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PELAGIA:  text is taken from Caxton's English version of the Golden Legend (Ellis edition)

Life of S. Pelagienne

Here followeth the Life of S. Pelagienne, and first of her name.

Pelagienne is said of pelagus, which is as much to say as the sea, for as in the sea all waters abound, in like wise abounded she in the sea of this world of all riches, and of delices. She was the sea of iniquity and the flood of sins, but she plunged after into the sea of tears, and washed her in the flood of baptism.

Of S. Pelagienne.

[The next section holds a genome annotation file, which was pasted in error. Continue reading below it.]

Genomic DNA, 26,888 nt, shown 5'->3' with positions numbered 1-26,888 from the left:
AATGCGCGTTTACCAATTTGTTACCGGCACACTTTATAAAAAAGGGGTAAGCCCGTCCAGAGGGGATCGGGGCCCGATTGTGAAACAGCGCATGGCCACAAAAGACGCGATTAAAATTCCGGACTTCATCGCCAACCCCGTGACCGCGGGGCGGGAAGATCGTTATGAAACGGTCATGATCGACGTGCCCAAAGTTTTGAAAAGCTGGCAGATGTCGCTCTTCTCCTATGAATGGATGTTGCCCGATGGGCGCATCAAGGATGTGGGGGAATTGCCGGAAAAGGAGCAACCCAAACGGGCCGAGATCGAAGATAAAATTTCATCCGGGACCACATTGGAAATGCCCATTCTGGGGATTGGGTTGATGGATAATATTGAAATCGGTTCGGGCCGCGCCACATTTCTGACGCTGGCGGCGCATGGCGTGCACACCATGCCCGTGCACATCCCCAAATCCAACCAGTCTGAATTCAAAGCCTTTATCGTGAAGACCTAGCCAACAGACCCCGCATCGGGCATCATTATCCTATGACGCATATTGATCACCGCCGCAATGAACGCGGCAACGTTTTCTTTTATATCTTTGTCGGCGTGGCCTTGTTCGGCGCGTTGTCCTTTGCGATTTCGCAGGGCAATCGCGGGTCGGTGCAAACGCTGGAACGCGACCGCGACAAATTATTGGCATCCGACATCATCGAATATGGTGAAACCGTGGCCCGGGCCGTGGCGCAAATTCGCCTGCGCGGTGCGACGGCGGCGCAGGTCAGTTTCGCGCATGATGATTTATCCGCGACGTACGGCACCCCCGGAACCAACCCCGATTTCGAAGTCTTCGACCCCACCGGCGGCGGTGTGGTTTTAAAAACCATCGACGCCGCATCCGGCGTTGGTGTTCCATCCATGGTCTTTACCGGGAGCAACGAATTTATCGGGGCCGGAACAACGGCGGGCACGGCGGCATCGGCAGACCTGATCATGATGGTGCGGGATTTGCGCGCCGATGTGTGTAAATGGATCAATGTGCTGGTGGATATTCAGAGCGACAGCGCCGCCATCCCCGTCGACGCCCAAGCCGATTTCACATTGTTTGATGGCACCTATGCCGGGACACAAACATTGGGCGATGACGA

Pelagienne was the foremost and noblest of the women of Antioch, full of riches in all things. She was right fair of body, noble of habit, vain and variable of courage, and not chaste of body. On a time as she went through the city with great pride and ambition, that there was nothing seen on her but gold and silver and precious stones, and over all whereas she went she filled the air with divers odours and sweet smells, and tofore and after her went a great multitude of young men and maidens, which were also clad with right noble vesture and rich. And a holy father which was named Nonnon, bishop of Heliopolis, which now is called Damietta, passed through the city and saw her. Then he began to weep right bitterly because she had more care to please the world than she had to please God; and then fell down upon the pavement and smote the earth with his visage, and wet it with his tears, and said: O most high God, have pity on me, sinner, the adormnents and array of one common woman hath surmounted in one day all the wisdom of all my life. O Lord, let not the array of one woman of folly confound me tofore the sight of thy dreadful majesty. She hath arrayed herself with high study, and all her might for earthly things, and I had purposed, Lord, to have pleased thee, but I have not accomplished it because of my negligence. Then he said to them that were with him: In truth I say to you that God shall set this woman in witness against us in the doom, because that she so busily painteth her for to please worldly friends and lovers, when we be negligent for to please the heavenly spouse, our Lord God. And when he had said these, or semblable words, he fell suddenly asleep, and him seemed that a foul dove or black culver flew about him whilst he was at mass at the altar. And when he commanded that they that were not baptized should depart and go their way, this dove departed anon and came again after the mass, and was plunged in a vessel full of water, and went out all clean and white, and flew up so high that she might not be seen, and then he awoke.